Hypertension occurs when blood pressure is consistently raised above normal over a long period of time. A physician may treat this condition with antihypertensive therapy. This typically involves a course of antihypertensive drugs. These could include beta blockers, calcium channel blockers, blood vessel dilators and diuretics. The physician will very likely recommend a lifestyle modification at the same time, such as a change of diet and developing an exercise routine.
Drugs used for antihypertensive therapy can have certain side effects. Diuretics may lower potassium levels and can lead to weakness and cramps in the legs. They can also raise blood glucose levels in patients suffering from diabetes. There have been reports of people developing gout on diuretics.
Beta blockers are known to lower blood pressure and slow the heart rate. They can also cause depression and fatigue, as well as asthma symptoms. Patients with diabetes should be closely followed by a physician after taking beta blockers.
Calcium channel blockers could cause a drop in blood pressure. Other side effects include dizziness, constipation and palpitations. Blood vessel dilators open up the blood vessels and these drugs can also create a dip in blood pressure. They have been known to cause swelling around the eyes and headaches.
There are a number of effective natural ways to lower blood pressure. Drinking hibiscus tea and taking coenzyme Q10 are both thought to be helpful with antihypertensive therapy. Losing weight and abstaining from alcohol are other known factors that bring the numbers down to normal levels. Other natural methods include quitting smoking, stress reduction techniques and limiting salt and caffeine intake. There are times, however, when diet and exercise are not enough to bring blood pressure down sufficiently, and this is when a physician may recommend antihypertensive therapy that includes a drug regimen.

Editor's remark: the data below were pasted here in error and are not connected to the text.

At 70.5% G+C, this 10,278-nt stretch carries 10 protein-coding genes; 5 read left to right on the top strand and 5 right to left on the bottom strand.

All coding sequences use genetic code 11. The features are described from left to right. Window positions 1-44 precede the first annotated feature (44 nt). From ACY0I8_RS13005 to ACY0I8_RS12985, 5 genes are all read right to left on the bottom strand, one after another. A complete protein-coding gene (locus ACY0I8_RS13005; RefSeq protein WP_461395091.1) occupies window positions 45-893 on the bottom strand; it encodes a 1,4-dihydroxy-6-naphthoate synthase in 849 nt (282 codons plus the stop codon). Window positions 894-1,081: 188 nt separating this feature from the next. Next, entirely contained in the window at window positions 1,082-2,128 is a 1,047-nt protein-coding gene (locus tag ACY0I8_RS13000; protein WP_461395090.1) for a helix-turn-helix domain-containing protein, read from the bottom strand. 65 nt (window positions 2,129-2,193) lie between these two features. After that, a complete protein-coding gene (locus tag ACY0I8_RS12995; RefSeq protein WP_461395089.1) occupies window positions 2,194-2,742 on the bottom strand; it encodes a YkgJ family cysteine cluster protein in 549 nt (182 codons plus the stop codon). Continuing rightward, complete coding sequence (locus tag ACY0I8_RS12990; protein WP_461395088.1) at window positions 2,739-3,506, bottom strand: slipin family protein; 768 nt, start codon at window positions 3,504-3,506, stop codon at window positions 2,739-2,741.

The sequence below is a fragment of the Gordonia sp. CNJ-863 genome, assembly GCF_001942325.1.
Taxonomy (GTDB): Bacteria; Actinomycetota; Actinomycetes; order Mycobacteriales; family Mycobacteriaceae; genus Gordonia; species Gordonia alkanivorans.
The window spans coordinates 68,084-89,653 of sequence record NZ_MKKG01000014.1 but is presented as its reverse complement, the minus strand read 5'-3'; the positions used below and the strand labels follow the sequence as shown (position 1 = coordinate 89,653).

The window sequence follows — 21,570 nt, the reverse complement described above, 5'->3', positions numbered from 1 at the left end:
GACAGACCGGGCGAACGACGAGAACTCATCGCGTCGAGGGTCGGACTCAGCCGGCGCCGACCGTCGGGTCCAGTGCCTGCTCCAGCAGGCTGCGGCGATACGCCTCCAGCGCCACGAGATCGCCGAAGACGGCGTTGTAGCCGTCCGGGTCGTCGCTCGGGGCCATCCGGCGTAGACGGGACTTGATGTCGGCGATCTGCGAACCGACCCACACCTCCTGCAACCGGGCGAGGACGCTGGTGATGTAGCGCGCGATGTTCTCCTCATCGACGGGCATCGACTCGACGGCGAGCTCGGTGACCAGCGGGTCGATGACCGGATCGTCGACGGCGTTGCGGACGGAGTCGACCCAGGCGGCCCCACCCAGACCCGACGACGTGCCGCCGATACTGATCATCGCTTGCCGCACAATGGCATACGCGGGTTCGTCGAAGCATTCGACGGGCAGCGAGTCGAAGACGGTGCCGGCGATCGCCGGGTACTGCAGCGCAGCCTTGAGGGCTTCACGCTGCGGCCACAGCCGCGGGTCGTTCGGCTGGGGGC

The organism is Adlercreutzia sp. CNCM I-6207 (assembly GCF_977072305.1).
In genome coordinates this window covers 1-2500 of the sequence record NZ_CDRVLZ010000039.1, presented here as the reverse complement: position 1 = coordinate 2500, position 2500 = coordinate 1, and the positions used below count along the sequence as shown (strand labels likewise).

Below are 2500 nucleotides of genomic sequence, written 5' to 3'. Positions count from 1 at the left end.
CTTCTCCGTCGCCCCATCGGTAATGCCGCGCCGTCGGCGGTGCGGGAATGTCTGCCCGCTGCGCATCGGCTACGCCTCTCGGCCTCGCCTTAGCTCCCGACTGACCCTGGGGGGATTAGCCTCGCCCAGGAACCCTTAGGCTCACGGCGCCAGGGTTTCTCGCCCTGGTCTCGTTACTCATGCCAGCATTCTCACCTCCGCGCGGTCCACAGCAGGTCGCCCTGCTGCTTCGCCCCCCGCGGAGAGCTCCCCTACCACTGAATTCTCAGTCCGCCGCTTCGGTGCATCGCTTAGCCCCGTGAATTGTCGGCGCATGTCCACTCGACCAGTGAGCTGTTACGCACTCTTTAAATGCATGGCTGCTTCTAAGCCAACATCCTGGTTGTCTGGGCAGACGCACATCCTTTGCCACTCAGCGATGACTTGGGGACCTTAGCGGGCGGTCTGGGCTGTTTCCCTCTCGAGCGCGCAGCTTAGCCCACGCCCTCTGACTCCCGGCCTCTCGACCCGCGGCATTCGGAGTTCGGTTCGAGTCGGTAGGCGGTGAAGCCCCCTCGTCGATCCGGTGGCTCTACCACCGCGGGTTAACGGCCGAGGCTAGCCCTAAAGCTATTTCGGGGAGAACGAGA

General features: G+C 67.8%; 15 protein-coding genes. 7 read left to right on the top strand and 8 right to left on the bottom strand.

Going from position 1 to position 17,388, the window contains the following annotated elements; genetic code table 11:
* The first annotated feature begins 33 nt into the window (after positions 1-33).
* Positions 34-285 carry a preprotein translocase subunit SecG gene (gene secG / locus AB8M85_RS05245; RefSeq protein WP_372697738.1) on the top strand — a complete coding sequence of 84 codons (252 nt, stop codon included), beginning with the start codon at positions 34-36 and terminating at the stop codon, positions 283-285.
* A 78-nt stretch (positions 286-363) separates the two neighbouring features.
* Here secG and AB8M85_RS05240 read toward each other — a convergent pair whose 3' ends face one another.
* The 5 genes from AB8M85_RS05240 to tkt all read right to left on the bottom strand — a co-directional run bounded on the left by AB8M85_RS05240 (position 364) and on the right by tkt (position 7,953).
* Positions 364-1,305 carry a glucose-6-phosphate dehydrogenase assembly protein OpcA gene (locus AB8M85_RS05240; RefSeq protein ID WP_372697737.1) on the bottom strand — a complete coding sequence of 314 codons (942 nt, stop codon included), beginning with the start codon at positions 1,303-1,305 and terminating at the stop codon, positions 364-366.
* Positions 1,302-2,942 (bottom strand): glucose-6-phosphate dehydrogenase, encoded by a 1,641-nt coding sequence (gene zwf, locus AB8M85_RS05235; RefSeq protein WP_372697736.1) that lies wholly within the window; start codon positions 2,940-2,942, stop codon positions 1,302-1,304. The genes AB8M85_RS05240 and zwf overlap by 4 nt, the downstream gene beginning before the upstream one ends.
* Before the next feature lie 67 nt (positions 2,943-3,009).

The numbers may change slightly from country to country, but generally, physicians recommend that people maintain a blood pressure level of around 140/90 or lower. For those suffering from diabetes they recommend that the levels drop to 180/80. The first, or top number, is called the systolic blood pressure, and the lower number is referred to as the diastolic blood pressure. If the numbers are out of this range consistently, the physician may start a patient on one of the thiazide diuretics as a first course of action. Studies have shown that thiazides were more effective at lowering systolic levels than other antihypertensive therapy drugs, and they were found to be relatively well tolerated.